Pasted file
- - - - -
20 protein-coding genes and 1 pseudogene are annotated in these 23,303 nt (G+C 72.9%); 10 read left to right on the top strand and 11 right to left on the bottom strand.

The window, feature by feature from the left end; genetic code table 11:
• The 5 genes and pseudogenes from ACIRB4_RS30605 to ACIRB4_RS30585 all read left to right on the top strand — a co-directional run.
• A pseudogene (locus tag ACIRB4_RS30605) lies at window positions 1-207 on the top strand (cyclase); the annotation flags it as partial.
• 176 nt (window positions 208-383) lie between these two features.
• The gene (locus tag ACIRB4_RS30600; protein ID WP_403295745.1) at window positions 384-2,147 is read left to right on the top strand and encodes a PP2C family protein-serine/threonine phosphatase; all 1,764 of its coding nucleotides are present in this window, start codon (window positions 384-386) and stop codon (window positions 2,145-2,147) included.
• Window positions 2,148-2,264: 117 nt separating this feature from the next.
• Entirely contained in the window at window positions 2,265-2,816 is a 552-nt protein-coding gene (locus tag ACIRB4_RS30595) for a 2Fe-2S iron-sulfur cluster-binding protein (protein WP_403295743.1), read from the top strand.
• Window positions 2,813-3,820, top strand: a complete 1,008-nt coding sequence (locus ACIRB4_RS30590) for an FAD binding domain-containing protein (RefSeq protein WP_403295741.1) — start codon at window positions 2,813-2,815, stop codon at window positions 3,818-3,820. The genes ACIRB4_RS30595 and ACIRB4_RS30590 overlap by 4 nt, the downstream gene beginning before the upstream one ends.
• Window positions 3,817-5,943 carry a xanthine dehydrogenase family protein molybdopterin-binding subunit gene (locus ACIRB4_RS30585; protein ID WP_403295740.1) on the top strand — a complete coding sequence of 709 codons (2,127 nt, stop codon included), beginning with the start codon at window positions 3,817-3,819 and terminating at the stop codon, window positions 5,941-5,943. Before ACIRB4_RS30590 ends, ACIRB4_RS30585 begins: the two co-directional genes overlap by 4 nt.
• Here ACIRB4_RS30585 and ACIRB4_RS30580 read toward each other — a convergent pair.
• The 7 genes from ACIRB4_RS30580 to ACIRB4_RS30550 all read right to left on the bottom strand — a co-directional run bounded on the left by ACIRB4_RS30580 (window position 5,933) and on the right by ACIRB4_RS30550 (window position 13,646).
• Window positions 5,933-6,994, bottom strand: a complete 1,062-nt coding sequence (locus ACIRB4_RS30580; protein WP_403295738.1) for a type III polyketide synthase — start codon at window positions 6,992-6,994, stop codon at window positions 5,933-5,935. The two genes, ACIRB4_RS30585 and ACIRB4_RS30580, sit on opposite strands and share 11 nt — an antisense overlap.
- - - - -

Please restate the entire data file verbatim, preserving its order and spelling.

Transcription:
20 protein-coding genes and 1 pseudogene are annotated in these 23,303 nt (G+C 72.9%); 10 read left to right on the top strand and 11 right to left on the bottom strand.

The window, feature by feature from the left end; genetic code table 11:
• The 5 genes and pseudogenes from ACIRB4_RS30605 to ACIRB4_RS30585 all read left to right on the top strand — a co-directional run.
• A pseudogene (locus tag ACIRB4_RS30605) lies at window positions 1-207 on the top strand (cyclase); the annotation flags it as partial.
• 176 nt (window positions 208-383) lie between these two features.
• The gene (locus tag ACIRB4_RS30600; protein ID WP_403295745.1) at window positions 384-2,147 is read left to right on the top strand and encodes a PP2C family protein-serine/threonine phosphatase; all 1,764 of its coding nucleotides are present in this window, start codon (window positions 384-386) and stop codon (window positions 2,145-2,147) included.
• Window positions 2,148-2,264: 117 nt separating this feature from the next.
• Entirely contained in the window at window positions 2,265-2,816 is a 552-nt protein-coding gene (locus tag ACIRB4_RS30595) for a 2Fe-2S iron-sulfur cluster-binding protein (protein WP_403295743.1), read from the top strand.
• Window positions 2,813-3,820, top strand: a complete 1,008-nt coding sequence (locus ACIRB4_RS30590) for an FAD binding domain-containing protein (RefSeq protein WP_403295741.1) — start codon at window positions 2,813-2,815, stop codon at window positions 3,818-3,820. The genes ACIRB4_RS30595 and ACIRB4_RS30590 overlap by 4 nt, the downstream gene beginning before the upstream one ends.
• Window positions 3,817-5,943 carry a xanthine dehydrogenase family protein molybdopterin-binding subunit gene (locus ACIRB4_RS30585; protein ID WP_403295740.1) on the top strand — a complete coding sequence of 709 codons (2,127 nt, stop codon included), beginning with the start codon at window positions 3,817-3,819 and terminating at the stop codon, window positions 5,941-5,943. Before ACIRB4_RS30590 ends, ACIRB4_RS30585 begins: the two co-directional genes overlap by 4 nt.
• Here ACIRB4_RS30585 and ACIRB4_RS30580 read toward each other — a convergent pair.
• The 7 genes from ACIRB4_RS30580 to ACIRB4_RS30550 all read right to left on the bottom strand — a co-directional run bounded on the left by ACIRB4_RS30580 (window position 5,933) and on the right by ACIRB4_RS30550 (window position 13,646).
• Window positions 5,933-6,994, bottom strand: a complete 1,062-nt coding sequence (locus ACIRB4_RS30580; protein WP_403295738.1) for a type III polyketide synthase — start codon at window positions 6,992-6,994, stop codon at window positions 5,933-5,935. The two genes, ACIRB4_RS30585 and ACIRB4_RS30580, sit on opposite strands and share 11 nt — an antisense overlap.